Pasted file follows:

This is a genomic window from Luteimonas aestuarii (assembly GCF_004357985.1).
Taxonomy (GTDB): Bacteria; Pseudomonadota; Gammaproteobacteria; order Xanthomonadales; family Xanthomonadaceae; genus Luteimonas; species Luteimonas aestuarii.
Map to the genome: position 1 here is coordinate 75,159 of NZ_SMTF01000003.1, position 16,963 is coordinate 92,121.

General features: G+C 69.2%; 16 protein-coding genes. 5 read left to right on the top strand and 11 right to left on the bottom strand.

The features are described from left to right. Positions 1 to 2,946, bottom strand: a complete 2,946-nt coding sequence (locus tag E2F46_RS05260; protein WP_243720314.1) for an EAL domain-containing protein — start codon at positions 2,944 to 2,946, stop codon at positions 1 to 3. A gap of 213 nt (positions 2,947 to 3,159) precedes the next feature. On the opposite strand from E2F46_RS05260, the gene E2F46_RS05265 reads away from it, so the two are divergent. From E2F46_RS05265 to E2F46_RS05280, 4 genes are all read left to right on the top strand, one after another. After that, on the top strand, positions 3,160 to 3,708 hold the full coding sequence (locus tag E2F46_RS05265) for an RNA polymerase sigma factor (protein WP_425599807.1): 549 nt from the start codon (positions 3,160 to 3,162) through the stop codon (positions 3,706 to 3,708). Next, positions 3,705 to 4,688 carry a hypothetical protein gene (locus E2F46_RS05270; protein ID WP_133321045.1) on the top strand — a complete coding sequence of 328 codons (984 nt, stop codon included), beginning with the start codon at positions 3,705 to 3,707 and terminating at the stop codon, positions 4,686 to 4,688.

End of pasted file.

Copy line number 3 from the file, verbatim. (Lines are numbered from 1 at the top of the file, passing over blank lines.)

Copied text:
Map to the genome: position 1 here is coordinate 75,159 of NZ_SMTF01000003.1, position 16,963 is coordinate 92,121.